Internalizing and externalizing behavioral problems of American Indian children in the child welfare system.

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Graduate School of Social Work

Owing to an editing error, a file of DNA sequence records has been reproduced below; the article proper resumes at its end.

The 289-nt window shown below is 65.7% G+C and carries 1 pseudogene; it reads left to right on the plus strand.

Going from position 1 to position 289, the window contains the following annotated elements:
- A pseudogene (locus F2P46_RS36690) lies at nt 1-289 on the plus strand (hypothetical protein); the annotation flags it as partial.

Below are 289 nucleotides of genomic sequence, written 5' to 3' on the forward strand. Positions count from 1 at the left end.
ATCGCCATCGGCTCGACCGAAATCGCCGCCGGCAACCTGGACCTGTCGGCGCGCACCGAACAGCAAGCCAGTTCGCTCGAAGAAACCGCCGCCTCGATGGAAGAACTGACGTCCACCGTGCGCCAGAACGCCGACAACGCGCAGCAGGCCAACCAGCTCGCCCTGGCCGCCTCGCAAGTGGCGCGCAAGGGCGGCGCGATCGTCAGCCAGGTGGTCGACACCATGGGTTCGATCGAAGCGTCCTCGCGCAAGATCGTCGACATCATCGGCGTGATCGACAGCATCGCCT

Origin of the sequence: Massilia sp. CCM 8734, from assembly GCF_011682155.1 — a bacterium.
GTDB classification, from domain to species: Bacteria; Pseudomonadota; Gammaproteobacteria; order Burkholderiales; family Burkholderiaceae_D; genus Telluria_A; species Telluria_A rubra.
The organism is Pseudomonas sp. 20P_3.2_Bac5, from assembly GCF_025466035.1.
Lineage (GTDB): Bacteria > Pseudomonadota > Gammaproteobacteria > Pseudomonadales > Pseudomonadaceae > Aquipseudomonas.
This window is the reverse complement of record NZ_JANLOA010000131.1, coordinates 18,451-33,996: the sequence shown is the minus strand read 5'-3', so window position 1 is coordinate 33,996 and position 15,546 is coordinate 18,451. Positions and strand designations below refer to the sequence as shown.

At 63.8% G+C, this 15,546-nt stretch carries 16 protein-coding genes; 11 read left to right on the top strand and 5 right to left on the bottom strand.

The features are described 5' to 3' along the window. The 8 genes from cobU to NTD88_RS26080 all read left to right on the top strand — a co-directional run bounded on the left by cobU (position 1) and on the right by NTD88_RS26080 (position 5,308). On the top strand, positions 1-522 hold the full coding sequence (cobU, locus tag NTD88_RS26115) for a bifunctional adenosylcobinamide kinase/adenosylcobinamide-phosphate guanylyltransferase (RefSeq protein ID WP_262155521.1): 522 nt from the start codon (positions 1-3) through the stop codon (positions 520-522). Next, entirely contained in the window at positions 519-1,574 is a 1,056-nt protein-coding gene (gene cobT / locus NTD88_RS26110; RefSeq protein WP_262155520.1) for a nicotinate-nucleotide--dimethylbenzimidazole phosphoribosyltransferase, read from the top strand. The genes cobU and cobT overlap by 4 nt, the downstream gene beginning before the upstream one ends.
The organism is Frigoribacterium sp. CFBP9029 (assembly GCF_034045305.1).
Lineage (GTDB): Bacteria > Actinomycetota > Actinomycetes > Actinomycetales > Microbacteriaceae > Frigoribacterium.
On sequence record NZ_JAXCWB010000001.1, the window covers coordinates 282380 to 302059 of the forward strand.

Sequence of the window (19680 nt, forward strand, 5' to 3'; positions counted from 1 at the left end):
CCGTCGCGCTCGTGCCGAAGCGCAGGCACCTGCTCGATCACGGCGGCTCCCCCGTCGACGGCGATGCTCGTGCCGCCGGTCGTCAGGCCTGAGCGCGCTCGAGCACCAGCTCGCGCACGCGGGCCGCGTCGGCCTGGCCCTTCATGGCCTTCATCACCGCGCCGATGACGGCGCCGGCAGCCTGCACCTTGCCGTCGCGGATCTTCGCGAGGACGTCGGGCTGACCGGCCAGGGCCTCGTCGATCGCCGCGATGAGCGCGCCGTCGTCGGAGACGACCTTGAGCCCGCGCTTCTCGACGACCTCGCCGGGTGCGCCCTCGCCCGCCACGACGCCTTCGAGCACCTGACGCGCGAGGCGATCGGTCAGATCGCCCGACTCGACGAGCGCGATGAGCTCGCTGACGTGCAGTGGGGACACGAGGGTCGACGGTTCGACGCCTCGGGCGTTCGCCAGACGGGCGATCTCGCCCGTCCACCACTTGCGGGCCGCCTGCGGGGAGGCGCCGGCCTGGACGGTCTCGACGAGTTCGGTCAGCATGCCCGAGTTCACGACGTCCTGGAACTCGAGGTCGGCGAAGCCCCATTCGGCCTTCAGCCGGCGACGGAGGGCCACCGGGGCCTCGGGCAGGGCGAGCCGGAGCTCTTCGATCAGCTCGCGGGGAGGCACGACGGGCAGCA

Children involved in the child welfare system display elevated or clinically significant behavioral problems. However, there is a dearth of literature on the behavioral problems of American Indian children following child welfare involvement. Grounded in Patterson's Family Adjustment and Adaptation Response theory, this study fills that gap. Baseline, 18-month, and 36-month follow-up data from the National Survey of Child and Adolescent Well-being were utilized. The sample (n = 3498) consisted of American Indian, African American, and Caucasian children ages 2–16 at baseline (M = 8.13 years old, SD = 3.85) and 51.7% were female. Nearest neighbor propensity score matching analyses were used to estimate the effect of race on clinically significant internalizing and externalizing behavioral problems. Findings suggest that although externalizing behavioral problems do not differ based on race after controlling for other important factors, internalizing behavioral problems do differ. American Indian children are more likely to display clinically significant internalizing behavioral problems.

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